It is important to realise here that we are not denying our story: we are not, for example, pretending we have never been victimised. What we are doing is denying are a victim. That is, we are not denying our experience, but we are refusing to identify with our experience. This is a subtle but fundamental point. When we investigate the body and mind we experience it as a process. When we experience ourselves and our world as pure process, we do not stop anywhere in this process, freeze this process, and call this frozen point: me; mine; you; yours.

Techniques of watching

Satipatthana practice is simplicity itself. We simply watch, now. This very simplicity make the practice very difficult to comprehend: what do I watch? How do I watch it? These two questions are answered by a wide variety of answers, each one of which develops into one of many competing “techniques”, owned by different “schools” of meditation. What is common to all of them is simply this: I investigate my experience, now.

In the lineage of the late Mahasi Sayadaw of Burma, meditators begin by watching the air element (vayo-dhatu) in the abdomen (for sitting) and movement (for walking). When we investigate our experience, it begins to break up into its component parts. For example, as I investigate my breathing, I notice it breaks up into distinct, separate sensations of movement; pressure; vibration; etc. The action of walking also begins to separate into distinct sensations of movement; lightness; heaviness; hardness; etc. It is the individual sensations, called sabhava lakkhana in Pali, that are the field of investigation in satipatthana practice.

Three characteristics

Satipatthana practice involves just one thing: seeing this experience, now as just this experience, now, as just this experience, now. As I maintain this awareness over time, consciousness begins to change. The changes that take place to consciousness have been mapped out in more or less detail by Buddhist scholars and practitioners over the centuries. Buddhism has an abundance of path manuals – texts which map out the path of practice from its beginnings to its ultimate destination, freedom. The phrase “purifying beings, overcoming sorrow and lamentation, destroying pain and grief, attaining the right path, and realising nibbana”, quoted above, is a path text. It outlines the stages of progress from the beginning of meditation to its final goal. All of these path texts act as maps which describe the process of transformation of the meditators consciousness as practice develops. Today we will be looking at one such map – the 16 nanas (or insight-knowledges) that are the textual basis of satipatthana practice in the tradition of the late Mahasi Sayadaw of Burma.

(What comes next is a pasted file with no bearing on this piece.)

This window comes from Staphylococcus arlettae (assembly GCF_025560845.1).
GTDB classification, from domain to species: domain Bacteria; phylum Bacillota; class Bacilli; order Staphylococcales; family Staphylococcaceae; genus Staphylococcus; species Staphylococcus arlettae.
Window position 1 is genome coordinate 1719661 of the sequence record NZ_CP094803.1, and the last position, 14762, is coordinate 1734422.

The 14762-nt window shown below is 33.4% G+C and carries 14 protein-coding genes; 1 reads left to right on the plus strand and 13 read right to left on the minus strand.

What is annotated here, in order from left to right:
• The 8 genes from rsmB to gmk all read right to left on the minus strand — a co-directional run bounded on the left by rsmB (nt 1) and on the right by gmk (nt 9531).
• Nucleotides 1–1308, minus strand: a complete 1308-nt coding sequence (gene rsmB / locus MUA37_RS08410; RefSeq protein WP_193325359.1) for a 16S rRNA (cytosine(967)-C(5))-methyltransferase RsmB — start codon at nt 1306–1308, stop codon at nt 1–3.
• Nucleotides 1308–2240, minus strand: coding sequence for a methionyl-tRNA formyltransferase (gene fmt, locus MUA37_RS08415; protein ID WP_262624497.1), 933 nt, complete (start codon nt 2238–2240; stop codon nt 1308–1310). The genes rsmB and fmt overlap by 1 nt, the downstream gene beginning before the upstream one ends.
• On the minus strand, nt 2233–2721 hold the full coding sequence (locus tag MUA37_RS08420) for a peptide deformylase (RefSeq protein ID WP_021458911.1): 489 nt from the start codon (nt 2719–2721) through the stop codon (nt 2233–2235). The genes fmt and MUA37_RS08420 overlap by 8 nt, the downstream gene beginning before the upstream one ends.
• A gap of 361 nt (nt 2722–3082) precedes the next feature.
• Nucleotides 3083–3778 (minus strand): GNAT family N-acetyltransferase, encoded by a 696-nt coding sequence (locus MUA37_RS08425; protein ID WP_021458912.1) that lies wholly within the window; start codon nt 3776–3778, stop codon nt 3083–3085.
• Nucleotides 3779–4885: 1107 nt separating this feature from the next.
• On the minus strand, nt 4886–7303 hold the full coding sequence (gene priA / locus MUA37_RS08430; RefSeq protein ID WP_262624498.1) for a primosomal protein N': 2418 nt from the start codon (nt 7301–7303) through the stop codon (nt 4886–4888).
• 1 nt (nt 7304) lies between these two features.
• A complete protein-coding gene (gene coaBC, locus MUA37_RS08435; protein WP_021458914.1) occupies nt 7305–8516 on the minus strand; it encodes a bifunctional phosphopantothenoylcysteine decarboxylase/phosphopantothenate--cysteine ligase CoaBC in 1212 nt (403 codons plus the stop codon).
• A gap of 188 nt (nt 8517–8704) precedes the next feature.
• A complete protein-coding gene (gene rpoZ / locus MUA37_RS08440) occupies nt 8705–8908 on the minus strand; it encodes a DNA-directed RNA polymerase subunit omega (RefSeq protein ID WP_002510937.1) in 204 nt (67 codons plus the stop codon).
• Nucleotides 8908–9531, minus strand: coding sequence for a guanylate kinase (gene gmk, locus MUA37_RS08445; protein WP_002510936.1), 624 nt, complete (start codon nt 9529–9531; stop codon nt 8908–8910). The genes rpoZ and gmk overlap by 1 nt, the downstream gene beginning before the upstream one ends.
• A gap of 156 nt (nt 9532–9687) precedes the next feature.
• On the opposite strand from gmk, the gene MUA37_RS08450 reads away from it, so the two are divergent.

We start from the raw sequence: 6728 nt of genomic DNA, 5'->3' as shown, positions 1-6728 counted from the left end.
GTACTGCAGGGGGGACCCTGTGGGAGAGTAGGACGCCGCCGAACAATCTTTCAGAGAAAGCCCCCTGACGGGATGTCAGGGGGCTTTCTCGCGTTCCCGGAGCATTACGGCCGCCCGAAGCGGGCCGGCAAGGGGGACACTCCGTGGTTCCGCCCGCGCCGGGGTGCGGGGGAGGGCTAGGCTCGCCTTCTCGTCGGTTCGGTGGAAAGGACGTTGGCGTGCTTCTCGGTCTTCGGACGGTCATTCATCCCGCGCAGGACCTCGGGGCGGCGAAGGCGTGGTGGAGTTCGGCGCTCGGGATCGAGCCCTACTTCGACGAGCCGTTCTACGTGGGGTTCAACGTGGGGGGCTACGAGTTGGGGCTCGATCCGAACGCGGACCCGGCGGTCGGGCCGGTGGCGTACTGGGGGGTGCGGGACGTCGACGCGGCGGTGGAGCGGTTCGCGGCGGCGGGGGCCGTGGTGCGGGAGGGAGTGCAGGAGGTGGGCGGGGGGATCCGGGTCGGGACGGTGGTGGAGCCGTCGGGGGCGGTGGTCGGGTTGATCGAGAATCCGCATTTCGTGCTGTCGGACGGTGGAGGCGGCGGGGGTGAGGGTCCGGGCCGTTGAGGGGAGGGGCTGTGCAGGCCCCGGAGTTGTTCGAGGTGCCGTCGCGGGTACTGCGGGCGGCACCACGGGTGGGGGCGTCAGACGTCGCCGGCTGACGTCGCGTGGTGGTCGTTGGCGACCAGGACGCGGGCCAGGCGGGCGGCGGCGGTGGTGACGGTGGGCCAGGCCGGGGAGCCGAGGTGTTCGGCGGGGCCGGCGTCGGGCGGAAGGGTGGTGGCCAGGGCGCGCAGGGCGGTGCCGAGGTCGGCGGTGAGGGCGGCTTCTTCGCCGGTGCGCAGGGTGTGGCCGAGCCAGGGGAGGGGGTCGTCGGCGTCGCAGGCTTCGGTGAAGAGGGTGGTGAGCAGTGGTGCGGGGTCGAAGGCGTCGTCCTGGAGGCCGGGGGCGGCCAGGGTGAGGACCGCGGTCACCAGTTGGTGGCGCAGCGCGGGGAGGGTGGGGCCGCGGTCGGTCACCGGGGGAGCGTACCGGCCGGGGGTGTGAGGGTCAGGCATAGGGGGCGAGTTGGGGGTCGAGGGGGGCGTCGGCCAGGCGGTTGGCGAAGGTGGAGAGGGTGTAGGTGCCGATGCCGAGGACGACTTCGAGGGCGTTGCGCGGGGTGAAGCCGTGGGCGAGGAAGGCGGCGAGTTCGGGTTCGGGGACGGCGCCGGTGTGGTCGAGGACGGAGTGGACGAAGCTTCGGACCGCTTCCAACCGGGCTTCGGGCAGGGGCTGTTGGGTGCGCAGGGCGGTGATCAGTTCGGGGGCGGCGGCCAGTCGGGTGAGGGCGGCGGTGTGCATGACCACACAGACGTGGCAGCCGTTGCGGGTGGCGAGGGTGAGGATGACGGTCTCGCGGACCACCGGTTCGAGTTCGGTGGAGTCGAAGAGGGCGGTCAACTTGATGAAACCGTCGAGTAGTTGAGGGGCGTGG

We began by analysing Satipatthana vipassana in terms of one thing only: watch this, now. Next we will consider the path in terms of the three universal characteristics. In our hand-fist experiment we saw how, when we carefully examine them, the normal objects of everyday life begin to break up into a series of distinct and separate experiences. Each experience is unique. This moment is unique. This aspect of the uniqueness, the singularity of each moment is revealed by its sabhava lakkhana, its individual characteristic. There are also universal aspects to experience, things that all experiences have in common. These are the samanna.lakkhana, the universal characteristics of annica (impermanence , changing), dukkha (unsatisfactoriness) and anatta (not-me, not-myself).